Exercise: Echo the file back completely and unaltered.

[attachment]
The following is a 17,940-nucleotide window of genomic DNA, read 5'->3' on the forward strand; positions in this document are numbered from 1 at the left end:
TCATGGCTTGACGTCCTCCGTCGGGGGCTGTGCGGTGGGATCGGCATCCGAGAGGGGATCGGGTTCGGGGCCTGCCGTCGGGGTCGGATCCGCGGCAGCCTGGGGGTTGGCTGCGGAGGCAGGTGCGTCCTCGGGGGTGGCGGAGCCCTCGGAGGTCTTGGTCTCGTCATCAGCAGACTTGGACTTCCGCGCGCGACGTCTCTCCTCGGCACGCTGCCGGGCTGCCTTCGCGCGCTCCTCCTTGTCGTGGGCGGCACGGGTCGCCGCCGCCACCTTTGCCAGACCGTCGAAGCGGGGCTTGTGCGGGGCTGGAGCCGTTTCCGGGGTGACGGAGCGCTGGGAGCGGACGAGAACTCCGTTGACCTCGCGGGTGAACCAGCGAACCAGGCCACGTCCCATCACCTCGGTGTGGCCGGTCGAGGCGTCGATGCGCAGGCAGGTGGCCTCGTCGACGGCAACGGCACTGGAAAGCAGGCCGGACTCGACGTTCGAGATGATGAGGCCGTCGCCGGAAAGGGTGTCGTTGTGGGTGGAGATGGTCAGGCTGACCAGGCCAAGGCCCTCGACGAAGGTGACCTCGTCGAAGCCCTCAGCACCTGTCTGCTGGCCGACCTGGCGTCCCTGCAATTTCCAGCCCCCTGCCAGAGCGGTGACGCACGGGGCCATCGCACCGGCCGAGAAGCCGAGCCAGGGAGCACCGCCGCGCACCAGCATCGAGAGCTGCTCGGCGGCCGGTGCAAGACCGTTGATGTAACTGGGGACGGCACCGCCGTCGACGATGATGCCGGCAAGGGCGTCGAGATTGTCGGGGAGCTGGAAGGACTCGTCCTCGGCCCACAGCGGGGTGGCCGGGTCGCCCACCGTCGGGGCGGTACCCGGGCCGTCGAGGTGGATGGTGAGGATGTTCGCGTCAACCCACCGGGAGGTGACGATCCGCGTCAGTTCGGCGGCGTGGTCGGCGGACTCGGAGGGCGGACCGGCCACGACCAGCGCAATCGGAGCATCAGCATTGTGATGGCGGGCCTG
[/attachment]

The following is a 17,940-nucleotide window of genomic DNA, read 5'->3' on the forward strand; positions in this document are numbered from 1 at the left end:
TCATGGCTTGACGTCCTCCGTCGGGGGCTGTGCGGTGGGATCGGCATCCGAGAGGGGATCGGGTTCGGGGCCTGCCGTCGGGGTCGGATCCGCGGCAGCCTGGGGGTTGGCTGCGGAGGCAGGTGCGTCCTCGGGGGTGGCGGAGCCCTCGGAGGTCTTGGTCTCGTCATCAGCAGACTTGGACTTCCGCGCGCGACGTCTCTCCTCGGCACGCTGCCGGGCTGCCTTCGCGCGCTCCTCCTTGTCGTGGGCGGCACGGGTCGCCGCCGCCACCTTTGCCAGACCGTCGAAGCGGGGCTTGTGCGGGGCTGGAGCCGTTTCCGGGGTGACGGAGCGCTGGGAGCGGACGAGAACTCCGTTGACCTCGCGGGTGAACCAGCGAACCAGGCCACGTCCCATCACCTCGGTGTGGCCGGTCGAGGCGTCGATGCGCAGGCAGGTGGCCTCGTCGACGGCAACGGCACTGGAAAGCAGGCCGGACTCGACGTTCGAGATGATGAGGCCGTCGCCGGAAAGGGTGTCGTTGTGGGTGGAGATGGTCAGGCTGACCAGGCCAAGGCCCTCGACGAAGGTGACCTCGTCGAAGCCCTCAGCACCTGTCTGCTGGCCGACCTGGCGTCCCTGCAATTTCCAGCCCCCTGCCAGAGCGGTGACGCACGGGGCCATCGCACCGGCCGAGAAGCCGAGCCAGGGAGCACCGCCGCGCACCAGCATCGAGAGCTGCTCGGCGGCCGGTGCAAGACCGTTGATGTAACTGGGGACGGCACCGCCGTCGACGATGATGCCGGCAAGGGCGTCGAGATTGTCGGGGAGCTGGAAGGACTCGTCCTCGGCCCACAGCGGGGTGGCCGGGTCGCCCACCGTCGGGGCGGTACCCGGGCCGTCGAGGTGGATGGTGAGGATGTTCGCGTCAACCCACCGGGAGGTGACGATCCGCGTCAGTTCGGCGGCGTGGTCGGCGGACTCGGAGGGCGGACCGGCCACGACCAGCGCAATCGGAGCATCAGCATTGTGATGGCGGGCCTG